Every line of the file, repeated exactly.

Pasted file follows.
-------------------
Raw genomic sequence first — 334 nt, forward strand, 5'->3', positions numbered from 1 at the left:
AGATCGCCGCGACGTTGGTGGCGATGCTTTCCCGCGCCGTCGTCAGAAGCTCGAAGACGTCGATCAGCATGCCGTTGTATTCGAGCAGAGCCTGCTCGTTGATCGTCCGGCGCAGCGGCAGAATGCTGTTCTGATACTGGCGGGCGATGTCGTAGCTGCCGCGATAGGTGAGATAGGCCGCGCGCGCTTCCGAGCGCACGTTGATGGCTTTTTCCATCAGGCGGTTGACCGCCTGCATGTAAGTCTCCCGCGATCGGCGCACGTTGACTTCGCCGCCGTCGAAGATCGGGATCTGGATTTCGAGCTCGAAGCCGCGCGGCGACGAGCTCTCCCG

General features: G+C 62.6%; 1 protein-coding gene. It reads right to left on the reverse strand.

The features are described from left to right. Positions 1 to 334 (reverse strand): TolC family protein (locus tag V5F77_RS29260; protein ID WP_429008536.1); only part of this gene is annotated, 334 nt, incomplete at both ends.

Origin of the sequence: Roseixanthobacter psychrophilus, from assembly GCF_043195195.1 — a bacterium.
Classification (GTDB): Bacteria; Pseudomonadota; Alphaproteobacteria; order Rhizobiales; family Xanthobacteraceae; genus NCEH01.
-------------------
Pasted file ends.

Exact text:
Raw genomic sequence first — 334 nt, forward strand, 5'->3', positions numbered from 1 at the left:
AGATCGCCGCGACGTTGGTGGCGATGCTTTCCCGCGCCGTCGTCAGAAGCTCGAAGACGTCGATCAGCATGCCGTTGTATTCGAGCAGAGCCTGCTCGTTGATCGTCCGGCGCAGCGGCAGAATGCTGTTCTGATACTGGCGGGCGATGTCGTAGCTGCCGCGATAGGTGAGATAGGCCGCGCGCGCTTCCGAGCGCACGTTGATGGCTTTTTCCATCAGGCGGTTGACCGCCTGCATGTAAGTCTCCCGCGATCGGCGCACGTTGACTTCGCCGCCGTCGAAGATCGGGATCTGGATTTCGAGCTCGAAGCCGCGCGGCGACGAGCTCTCCCG

General features: G+C 62.6%; 1 protein-coding gene. It reads right to left on the reverse strand.

The features are described from left to right. Positions 1 to 334 (reverse strand): TolC family protein (locus tag V5F77_RS29260; protein ID WP_429008536.1); only part of this gene is annotated, 334 nt, incomplete at both ends.

Origin of the sequence: Roseixanthobacter psychrophilus, from assembly GCF_043195195.1 — a bacterium.
Classification (GTDB): Bacteria; Pseudomonadota; Alphaproteobacteria; order Rhizobiales; family Xanthobacteraceae; genus NCEH01.